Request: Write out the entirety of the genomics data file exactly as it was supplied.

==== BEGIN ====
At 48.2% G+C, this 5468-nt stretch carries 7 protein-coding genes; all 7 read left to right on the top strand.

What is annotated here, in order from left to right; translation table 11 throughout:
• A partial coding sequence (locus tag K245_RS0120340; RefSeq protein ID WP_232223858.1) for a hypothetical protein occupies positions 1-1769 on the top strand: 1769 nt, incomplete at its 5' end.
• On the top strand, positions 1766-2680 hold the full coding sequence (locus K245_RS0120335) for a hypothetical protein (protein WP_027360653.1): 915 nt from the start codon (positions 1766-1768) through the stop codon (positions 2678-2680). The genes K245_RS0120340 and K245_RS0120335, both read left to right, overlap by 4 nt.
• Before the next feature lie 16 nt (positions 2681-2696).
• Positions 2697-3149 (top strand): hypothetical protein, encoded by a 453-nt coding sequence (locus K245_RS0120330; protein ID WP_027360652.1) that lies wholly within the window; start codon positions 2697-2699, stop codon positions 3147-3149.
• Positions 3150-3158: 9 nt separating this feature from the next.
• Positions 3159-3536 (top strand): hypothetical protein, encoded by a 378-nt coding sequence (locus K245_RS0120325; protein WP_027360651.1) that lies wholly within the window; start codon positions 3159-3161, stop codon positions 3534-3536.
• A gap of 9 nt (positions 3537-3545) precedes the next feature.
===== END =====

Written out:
At 48.2% G+C, this 5468-nt stretch carries 7 protein-coding genes; all 7 read left to right on the top strand.

What is annotated here, in order from left to right; translation table 11 throughout:
• A partial coding sequence (locus tag K245_RS0120340; RefSeq protein ID WP_232223858.1) for a hypothetical protein occupies positions 1-1769 on the top strand: 1769 nt, incomplete at its 5' end.
• On the top strand, positions 1766-2680 hold the full coding sequence (locus K245_RS0120335) for a hypothetical protein (protein WP_027360653.1): 915 nt from the start codon (positions 1766-1768) through the stop codon (positions 2678-2680). The genes K245_RS0120340 and K245_RS0120335, both read left to right, overlap by 4 nt.
• Before the next feature lie 16 nt (positions 2681-2696).
• Positions 2697-3149 (top strand): hypothetical protein, encoded by a 453-nt coding sequence (locus K245_RS0120330; protein ID WP_027360652.1) that lies wholly within the window; start codon positions 2697-2699, stop codon positions 3147-3149.
• Positions 3150-3158: 9 nt separating this feature from the next.
• Positions 3159-3536 (top strand): hypothetical protein, encoded by a 378-nt coding sequence (locus K245_RS0120325; protein WP_027360651.1) that lies wholly within the window; start codon positions 3159-3161, stop codon positions 3534-3536.
• A gap of 9 nt (positions 3537-3545) precedes the next feature.